Sunday, 6 September 2015

Publishing DHT22 data via MQTT with an ESP8266

Some time ago I picked up a couple of ESP-01 modules with the intention of using them as wireless temperature/humidity sensors coupled with a DHT22.

Initial investigations took place at the Perth Artifactory "Arduino-U" evenings - I managed to put on a nodemcu lua firmware and found a few (varying) dht22 libraries. however I couldn't ever manage to get it to consistently publish the information to my message broker - it'd do one or two and then lock up. I dug it out again recently and decided to have another go - especially as Pete Scargill seemed to be having success with them (running native C).

So trying to 'revert' to a newer espressif release turned out to be non-trivial - installing the relevant toolchain needs multiple bits. I gave up and noticed that there was a newer (0.9.6-dev_20150704) nodemcu release, so I gave that a try.

First discovery - There's native support for the dht sensors in the firmware, so to get the current values all you need is a
print(dht.read(4)) 
So, I trivially modified the example mqtt.client from the docs and uploaded it with luatool. I'd already set my wifi parameters by hand, so it was connecting to the network at power on automatically. Once I was happy that my 'pub.lua' was publishing OK, I added a trivial init.lua (also available on the gist)

Some points to note from that gist:

  • IP address of broker is hard coded. The nodemcu example uses a non standard port - be aware if you copy n paste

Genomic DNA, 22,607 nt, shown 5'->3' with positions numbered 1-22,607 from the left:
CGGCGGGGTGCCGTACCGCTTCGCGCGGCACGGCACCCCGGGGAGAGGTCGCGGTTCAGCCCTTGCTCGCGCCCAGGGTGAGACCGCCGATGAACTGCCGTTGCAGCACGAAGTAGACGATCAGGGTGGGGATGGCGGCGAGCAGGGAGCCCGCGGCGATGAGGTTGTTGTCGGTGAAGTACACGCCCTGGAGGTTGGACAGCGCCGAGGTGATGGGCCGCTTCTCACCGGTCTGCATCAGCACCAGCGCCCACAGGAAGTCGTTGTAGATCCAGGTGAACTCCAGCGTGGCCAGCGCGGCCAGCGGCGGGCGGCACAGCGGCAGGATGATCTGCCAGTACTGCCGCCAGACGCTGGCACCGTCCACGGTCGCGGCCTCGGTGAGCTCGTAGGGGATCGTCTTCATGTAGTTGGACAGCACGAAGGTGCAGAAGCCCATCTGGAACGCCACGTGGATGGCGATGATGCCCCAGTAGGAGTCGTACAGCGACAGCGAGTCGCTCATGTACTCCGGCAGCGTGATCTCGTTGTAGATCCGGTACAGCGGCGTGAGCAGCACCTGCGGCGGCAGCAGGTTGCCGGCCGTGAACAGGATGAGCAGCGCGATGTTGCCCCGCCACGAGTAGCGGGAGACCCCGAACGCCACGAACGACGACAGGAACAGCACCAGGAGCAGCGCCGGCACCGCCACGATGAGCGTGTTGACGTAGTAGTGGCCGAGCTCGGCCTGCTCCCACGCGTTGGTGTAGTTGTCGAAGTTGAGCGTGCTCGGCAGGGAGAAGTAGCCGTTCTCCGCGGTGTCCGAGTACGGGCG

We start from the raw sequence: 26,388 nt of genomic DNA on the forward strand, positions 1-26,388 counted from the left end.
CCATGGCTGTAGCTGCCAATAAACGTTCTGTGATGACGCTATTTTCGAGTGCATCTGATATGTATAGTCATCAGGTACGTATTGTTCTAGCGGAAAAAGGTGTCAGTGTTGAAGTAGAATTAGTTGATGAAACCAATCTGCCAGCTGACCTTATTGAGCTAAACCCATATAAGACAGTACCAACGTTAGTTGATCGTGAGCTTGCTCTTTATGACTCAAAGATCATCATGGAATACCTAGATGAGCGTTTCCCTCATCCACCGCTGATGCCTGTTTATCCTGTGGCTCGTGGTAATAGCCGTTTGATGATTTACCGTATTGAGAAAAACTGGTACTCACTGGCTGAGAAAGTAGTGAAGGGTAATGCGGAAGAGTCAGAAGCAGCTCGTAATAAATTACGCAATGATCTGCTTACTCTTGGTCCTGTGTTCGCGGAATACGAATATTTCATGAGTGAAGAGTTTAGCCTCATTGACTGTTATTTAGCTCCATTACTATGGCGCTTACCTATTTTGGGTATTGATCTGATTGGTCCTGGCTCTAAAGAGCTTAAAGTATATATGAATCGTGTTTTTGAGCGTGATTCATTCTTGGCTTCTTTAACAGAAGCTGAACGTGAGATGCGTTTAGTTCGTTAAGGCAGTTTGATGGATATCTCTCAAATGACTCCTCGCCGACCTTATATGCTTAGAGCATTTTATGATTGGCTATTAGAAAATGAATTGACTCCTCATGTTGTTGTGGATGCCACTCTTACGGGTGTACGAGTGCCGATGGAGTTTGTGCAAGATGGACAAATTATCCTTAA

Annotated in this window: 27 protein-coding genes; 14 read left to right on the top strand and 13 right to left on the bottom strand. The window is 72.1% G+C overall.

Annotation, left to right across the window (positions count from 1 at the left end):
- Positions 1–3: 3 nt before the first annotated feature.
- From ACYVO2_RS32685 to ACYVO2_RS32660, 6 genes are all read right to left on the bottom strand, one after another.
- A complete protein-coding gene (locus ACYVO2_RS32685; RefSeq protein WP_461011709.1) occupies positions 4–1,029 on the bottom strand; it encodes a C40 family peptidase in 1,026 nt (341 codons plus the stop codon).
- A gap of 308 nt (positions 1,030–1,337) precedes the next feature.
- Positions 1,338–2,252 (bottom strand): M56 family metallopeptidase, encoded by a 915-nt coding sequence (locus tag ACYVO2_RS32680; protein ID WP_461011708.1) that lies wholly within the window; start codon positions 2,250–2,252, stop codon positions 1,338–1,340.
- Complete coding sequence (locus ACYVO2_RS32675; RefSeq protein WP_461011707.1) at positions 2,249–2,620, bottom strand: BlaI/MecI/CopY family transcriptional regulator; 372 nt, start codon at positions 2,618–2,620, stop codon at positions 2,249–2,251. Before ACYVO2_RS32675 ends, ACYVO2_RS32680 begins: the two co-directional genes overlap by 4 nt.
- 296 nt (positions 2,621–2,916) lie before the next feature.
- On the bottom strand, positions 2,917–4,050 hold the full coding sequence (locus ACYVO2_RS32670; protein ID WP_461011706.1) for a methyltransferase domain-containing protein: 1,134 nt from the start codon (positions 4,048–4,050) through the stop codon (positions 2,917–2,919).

• Although I have a last will, there's no status setting on successful connect. needs fixing.
  • I'd rather have temp / humidity as two separate topics, but I merged them into one json string to avoid having to worry about mqtt publishing concurrently (used to be fragile on the esp8266)
  • I publish every 5s (tmr.alarm) - 2s is the min recommended for the dht22
so I now see a pretty
sensors/ESP-10264640/json { "temp": 16.8, "humidity": 53.4 }
every 5 s ("mosquitto_sub -h broker -t '#' -v" makes for great sanity checking), which is great but not terribly pretty. Thankfully I have a websocket enabled mosquitto broker running, so I'd already dabbled at some html display. so I took jpmens' dial example and altered it to one of the other gauge styles. and lo...

Sunday, 14 June 2015

Satellite Tracking / New rotor controller

(it appears I'm about due for my annual blog post entry). Those of you who follow me on twitter will be aware that I've just acquired an old Kenpro 5400 (this is roughly the same as the Yaesu G5500) Azimuth / Elevation rotator, that I plan to use to track cubesats and play with for ham radio.

On opening the control unit (I wanted to see if there were any other primary taps on the transformer, as it's a 110v controller) it was evident it had been 'altered' in the past. To quote someone on #highaltitude "that wiring job is responsible for a thousand dead kittens",

hence a plan was developed to leave the existing controller as an emergency spare and build a fresh 1U rack version instead. The ideas (such as they are) are on a github gist that I'll keep updated with plans. The rough idea being to have a decent embedded board (probably a beaglebone black as a Raspberry Pi depends on an SD card) controlling the relays for output directly, and reading in the potentiometer values to calc position. Using a more powerful microprocessor than say a pic or atmega (arduino) means I can update TLE's automatically and offload much of the tracking directly to the controller - meaning any SDR receivers can concentrate on the signal alone.

I'm also going to house in a GPS module (most likely another one from upu) so that it doubles as a stratum 1 NTP server as well as having accurate position to calculate passes from.




Plotting Lustre MDS stats

At $dayjob we have several large filesystems - for example our /scratch system has 3.1 PB of space using over 1000 HDDs. Although each vendo...